Public Health's Role in Brownfields
A community's social, economic, and environmental conditions contribute a great deal to health. While brownfield efforts are largely driven by economic and environmental considerations, there is a strong need for public health involvement. Public health professionals with expertise in toxicology, epidemiology, health data for decision makers, GIS mapping, education, community engagement, and relationship building provide a new, unique, and valued perspective in brownfield efforts. Below are a few examples of how public health involvement can add value to brownfield efforts.
- Engaging underrepresented populations in brownfield efforts through culturally competent approaches.
- Providing expertise, tools, resources and partnership to promote health and the success of the project.
- Integrating equity through the inclusion of social justice and the social determinants of health, into brownfield planning, environmental assessment and site use after redevelopment.
- Contributing to risk assessments by providing health education as part of environmental assessment activities at specific sites.
- Characterizing and addressing health risks and health-related community concerns through the assessment and redevelopment process.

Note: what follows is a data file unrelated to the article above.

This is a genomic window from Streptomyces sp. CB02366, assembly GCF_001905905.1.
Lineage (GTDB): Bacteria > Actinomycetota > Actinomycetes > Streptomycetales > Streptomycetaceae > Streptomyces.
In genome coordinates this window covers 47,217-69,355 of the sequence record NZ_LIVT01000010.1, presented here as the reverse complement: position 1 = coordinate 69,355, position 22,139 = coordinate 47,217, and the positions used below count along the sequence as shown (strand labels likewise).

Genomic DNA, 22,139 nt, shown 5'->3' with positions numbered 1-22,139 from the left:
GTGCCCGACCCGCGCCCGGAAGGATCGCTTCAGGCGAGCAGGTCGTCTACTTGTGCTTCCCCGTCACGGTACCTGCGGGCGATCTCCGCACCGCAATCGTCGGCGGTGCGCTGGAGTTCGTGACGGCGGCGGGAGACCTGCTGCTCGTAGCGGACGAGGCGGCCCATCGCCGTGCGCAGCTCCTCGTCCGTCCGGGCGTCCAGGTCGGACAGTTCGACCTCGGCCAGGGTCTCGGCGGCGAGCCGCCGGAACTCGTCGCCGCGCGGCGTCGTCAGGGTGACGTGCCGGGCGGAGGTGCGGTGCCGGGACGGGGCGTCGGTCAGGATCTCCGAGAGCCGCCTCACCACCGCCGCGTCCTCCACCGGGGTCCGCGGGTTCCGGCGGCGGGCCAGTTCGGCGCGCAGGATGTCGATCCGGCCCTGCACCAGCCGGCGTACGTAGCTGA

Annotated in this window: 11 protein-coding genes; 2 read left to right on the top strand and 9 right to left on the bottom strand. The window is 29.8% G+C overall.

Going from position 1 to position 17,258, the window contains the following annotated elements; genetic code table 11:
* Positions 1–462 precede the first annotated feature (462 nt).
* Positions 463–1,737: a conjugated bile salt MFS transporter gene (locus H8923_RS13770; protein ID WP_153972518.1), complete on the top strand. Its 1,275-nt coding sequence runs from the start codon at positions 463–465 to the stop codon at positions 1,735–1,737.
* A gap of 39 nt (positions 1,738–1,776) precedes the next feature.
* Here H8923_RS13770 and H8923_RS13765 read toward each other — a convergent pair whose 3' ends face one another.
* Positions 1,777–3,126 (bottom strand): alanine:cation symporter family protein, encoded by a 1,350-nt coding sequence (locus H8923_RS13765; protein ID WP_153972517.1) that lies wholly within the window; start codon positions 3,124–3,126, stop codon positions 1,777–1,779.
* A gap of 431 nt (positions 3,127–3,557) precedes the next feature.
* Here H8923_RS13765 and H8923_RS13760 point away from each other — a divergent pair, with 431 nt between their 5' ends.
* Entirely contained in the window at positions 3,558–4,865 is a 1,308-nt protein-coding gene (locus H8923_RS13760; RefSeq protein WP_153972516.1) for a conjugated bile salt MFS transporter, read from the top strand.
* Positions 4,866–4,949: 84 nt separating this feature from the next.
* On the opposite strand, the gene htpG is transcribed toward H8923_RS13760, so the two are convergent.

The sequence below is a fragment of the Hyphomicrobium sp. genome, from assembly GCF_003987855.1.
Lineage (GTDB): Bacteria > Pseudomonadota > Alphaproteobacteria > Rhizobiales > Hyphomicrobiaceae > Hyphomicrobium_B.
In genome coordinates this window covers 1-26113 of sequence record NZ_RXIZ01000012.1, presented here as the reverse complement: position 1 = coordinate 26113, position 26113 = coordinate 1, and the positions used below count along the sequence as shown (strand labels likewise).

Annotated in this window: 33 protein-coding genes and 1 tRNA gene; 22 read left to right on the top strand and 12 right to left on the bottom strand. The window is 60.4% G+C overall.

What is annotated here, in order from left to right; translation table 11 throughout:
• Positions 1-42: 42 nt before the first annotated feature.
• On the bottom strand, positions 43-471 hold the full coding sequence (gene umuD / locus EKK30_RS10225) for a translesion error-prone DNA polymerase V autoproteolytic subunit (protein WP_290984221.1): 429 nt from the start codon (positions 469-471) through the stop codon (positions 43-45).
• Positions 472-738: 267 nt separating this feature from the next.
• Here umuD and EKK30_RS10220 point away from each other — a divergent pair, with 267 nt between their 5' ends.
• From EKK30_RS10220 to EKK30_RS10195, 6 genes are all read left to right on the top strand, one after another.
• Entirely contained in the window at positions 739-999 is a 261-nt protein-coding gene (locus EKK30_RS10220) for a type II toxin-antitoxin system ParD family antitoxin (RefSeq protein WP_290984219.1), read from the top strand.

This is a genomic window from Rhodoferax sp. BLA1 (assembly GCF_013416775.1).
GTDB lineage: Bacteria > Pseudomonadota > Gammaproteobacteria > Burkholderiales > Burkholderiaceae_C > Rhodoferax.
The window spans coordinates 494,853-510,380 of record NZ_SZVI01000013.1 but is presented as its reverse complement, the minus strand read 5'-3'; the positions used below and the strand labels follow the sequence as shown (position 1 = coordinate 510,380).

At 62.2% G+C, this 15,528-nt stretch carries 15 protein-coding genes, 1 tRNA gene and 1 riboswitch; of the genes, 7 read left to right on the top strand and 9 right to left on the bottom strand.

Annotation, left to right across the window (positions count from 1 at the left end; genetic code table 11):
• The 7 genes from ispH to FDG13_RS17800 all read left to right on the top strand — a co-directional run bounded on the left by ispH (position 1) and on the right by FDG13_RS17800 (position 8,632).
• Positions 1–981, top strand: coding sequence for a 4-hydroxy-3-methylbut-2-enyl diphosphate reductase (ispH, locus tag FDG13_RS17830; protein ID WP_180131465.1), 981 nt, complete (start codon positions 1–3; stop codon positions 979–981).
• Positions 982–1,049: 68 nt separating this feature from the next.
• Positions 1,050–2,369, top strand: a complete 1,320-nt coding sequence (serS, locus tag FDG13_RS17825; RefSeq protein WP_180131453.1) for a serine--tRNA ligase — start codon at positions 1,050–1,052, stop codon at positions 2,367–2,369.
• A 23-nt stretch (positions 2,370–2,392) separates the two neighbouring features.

- Participating on advisory committees to inform the strategy and prioritization of site specific, area-wide, inventory, or comprehensive brownfield or land-use planning.
Support to Local Brownfield Projects
OHA receives funding from the Agency for Toxic Substances and Disease Registry
(ATSDR) to carry out brownfield related work through two federal grants. The efforts below demonstrate how state and local public health can support communities, nonprofits, community organizations, and other sectors of state and local government to create healthier environments.
Projects funded by OHA-Brownfield Initiative and carried out by local health departments
Washington County Public Health and Brownfields 2014 Project Report
Projects carried out by the OHA-Brownfield Initiative
Local residents and community serving organizations involved with the Let Us Build Cully Park Coalition! worked with the Department of Environmental Quality and the OHA-Brownfield Initiative to assess the environmental and human health risks present at a former landfill located in the Cully neighborhood of northeast Portland. The Cully Park: Improving health through community partnerships summary provides details for the education-based community engagement process that ensured transparency in a traditionally government led environmental site assessment process. Nationwide, there are many examples of parks built over former landfills. The Cully Park risk assessment process gave the green light for park development. The OHA-Environmental Health Assessment Program completed the Health Consultation report